Political philosopher Jeremy Bentham has requested that politicians should strive to achieve the greater good for the greatest number of people. This principle not only remained a guideline for rulers in centuries to come but also an unresolved challenge to policy-makers who never really figured out how to translate the passionate principle into policies with favourable results for people en large. As a result of poor translation, material progress has been overstretched far beyond social and environmental sustainability since Bentham.
The last global initiative to improve policy-making in a way to serve all people indiscriminately has been the idea of sustainable development. Policy needs to provide equally for various domains of development (economic, social, environmental) as well as for individuals and for the planet (micro – macro). Principle only outlines an imperative for equal weights of different wealth domains, without giving a hint how to achieve such equality, in particular taking into account initial asymmetry with dominant economic rules.
The dominant micro economic explanation, as brought forward by market economists, is straightforward, but explains nothing. They think that winners in the market game will produce such a fortune that increased welfare will result for all. This argument is known as a “trickle down effects”, when benefits flow from the rich to the poor through the employment, taxes and governmental programs. But trickle down is ideology, not logic!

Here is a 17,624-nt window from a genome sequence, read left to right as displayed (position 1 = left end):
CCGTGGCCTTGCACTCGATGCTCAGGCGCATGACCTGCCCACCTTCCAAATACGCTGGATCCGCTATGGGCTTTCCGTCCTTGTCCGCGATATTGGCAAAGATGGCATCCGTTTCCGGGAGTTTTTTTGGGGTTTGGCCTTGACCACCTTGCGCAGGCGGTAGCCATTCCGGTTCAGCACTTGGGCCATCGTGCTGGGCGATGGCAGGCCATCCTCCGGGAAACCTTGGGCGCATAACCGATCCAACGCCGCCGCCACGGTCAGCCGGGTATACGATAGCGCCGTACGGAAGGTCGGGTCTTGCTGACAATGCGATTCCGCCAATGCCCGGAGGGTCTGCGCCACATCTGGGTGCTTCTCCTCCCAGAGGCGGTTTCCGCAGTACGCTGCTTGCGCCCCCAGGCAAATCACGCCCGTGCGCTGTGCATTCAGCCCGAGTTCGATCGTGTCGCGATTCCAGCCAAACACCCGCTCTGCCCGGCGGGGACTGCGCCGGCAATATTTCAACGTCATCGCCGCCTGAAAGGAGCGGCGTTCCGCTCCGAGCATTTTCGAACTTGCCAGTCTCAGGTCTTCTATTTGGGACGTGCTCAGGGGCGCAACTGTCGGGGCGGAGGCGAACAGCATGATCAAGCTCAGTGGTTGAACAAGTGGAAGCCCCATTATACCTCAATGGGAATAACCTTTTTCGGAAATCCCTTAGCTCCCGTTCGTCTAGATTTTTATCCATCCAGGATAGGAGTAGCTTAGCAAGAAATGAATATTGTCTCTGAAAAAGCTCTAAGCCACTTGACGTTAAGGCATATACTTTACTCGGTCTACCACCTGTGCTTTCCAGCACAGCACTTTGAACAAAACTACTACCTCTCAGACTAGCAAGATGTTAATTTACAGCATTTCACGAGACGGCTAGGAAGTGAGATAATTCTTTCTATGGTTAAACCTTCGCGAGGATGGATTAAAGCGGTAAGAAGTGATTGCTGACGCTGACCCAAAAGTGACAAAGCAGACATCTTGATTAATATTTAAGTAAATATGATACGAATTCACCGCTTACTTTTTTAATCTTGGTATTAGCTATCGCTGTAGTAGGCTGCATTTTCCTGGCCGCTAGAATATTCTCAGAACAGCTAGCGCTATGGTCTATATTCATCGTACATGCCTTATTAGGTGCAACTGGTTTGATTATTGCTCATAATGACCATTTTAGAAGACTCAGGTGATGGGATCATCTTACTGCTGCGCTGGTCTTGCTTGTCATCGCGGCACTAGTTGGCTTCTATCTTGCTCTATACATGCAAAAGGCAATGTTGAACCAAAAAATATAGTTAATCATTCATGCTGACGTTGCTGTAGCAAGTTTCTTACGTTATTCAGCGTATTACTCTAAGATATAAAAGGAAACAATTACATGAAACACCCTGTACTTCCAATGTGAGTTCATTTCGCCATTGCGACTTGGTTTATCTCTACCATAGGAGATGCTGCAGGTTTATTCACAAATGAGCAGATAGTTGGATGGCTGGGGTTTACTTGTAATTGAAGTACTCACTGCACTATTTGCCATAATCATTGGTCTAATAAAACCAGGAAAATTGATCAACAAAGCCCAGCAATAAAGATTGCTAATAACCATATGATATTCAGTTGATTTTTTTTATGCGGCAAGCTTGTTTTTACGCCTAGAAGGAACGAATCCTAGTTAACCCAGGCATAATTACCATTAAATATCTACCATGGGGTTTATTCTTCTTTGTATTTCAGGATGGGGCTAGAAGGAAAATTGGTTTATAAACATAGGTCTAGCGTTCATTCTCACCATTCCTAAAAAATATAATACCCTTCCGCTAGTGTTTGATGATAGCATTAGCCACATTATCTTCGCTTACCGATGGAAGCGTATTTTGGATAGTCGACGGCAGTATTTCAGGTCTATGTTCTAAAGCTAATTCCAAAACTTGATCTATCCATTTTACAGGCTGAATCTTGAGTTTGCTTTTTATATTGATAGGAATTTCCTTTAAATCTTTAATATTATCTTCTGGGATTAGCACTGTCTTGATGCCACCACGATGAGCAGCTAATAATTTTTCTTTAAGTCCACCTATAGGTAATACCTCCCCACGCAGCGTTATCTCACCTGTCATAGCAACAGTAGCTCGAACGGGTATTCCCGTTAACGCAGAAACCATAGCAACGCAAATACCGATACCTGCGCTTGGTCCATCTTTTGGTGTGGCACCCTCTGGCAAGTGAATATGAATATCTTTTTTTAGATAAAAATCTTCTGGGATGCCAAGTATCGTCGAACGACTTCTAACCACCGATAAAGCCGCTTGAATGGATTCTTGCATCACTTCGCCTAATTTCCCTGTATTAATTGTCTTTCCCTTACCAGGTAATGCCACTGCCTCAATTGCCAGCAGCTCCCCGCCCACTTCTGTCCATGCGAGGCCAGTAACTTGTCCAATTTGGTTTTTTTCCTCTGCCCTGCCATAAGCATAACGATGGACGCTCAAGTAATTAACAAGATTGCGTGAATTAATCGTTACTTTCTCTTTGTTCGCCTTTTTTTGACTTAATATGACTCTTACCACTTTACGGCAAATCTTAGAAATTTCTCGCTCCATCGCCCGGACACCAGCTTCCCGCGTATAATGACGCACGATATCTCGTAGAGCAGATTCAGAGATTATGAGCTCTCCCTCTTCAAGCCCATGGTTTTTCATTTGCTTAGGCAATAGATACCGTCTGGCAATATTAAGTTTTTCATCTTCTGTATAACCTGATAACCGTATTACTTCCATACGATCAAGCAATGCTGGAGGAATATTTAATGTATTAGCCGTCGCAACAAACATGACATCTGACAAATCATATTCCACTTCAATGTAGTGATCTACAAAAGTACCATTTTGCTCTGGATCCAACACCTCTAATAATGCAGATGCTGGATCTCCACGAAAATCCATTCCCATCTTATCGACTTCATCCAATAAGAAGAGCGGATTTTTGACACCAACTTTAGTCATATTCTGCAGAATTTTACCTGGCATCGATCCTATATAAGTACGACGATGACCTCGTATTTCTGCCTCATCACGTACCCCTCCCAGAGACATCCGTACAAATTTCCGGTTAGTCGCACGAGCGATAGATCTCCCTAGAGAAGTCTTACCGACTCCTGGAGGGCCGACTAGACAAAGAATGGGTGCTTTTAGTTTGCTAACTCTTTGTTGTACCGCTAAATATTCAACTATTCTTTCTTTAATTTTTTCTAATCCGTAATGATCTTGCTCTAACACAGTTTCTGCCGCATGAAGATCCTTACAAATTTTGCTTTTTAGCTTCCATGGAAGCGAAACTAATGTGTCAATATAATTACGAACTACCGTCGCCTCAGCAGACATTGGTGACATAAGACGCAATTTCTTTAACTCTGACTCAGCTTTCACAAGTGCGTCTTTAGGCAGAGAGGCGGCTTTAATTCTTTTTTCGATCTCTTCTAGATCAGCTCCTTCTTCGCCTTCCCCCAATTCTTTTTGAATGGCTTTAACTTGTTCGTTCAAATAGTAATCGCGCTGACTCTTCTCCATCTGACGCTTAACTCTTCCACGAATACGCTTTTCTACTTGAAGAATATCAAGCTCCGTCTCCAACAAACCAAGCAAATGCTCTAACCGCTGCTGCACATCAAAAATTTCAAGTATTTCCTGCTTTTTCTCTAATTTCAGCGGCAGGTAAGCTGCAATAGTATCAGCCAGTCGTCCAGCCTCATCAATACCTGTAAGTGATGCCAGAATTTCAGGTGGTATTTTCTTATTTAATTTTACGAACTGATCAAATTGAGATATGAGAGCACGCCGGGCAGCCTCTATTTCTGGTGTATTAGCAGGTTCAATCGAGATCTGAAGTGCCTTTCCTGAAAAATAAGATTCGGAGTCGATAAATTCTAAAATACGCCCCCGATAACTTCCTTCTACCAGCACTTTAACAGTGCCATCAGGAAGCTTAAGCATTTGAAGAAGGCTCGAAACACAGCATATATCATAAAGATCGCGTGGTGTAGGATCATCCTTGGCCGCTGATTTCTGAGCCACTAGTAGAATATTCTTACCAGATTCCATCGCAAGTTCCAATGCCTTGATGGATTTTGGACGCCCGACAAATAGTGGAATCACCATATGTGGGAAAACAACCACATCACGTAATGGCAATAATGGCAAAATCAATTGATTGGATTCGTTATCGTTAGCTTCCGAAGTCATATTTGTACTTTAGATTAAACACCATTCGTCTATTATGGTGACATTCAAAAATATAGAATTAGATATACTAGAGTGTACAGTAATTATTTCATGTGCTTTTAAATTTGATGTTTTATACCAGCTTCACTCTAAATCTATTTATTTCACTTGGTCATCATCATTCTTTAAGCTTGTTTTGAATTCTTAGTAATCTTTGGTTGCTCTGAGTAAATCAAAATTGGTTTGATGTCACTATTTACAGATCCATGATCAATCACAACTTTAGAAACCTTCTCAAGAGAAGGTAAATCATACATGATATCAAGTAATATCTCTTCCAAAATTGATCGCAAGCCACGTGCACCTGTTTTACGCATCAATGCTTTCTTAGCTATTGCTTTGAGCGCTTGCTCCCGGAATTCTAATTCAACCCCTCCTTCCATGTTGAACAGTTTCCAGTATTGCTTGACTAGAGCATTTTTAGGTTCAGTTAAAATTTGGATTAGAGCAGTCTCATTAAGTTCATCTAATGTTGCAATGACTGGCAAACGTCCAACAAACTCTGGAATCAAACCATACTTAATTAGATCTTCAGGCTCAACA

Advocates of free market have actually used much stronger argument in support of their conviction that they know how to make all people happy, indiscriminately. Despite being scientists and even philosophers, they call this mechanism “an invisible hand” (of market). This is rather strange: intelligent people explain scientifically a formal mechanism with a concept that can not be seen, controlled and reasoned? Hm, can you imagine physicists explaining that gravitational force is controlled by invisible dwarfs? Nevertheless, mainstream economic theory has successfully ignored formal logic, until it finally hit its own material limits – which swept away the promise for welfare for all.
An alternative to micro promise of happiness for all, that clearly failed, is forwarded by macroeconomists. Just remember father of macroeconomics John Maynard Keynes himself who predicted for his grandchildren a golden age. Wise policy in management of macroeconomic trends, such as import to export, and savings to investment, would result in economic and social stability, that will enable progress of businesses and so accumulate enormous funds of wealth in only hundred years (by 2029, if one wants to be exactly precise), so that his grandchildren, you and me included, will enjoy economic abundance in material terms. Nobody would be existentially forced to sacrifice leisure for productive effort. How wrong! Not that the enormous wealth is not created – some 40 trillion of dollars is accumulated in savings globally by the assessment of the World Bank, but the distribution of savings is entirely screwed on the backs of the greatest majority of population. Trickle up effect is operating in this case, contrary to Bentham’s passions.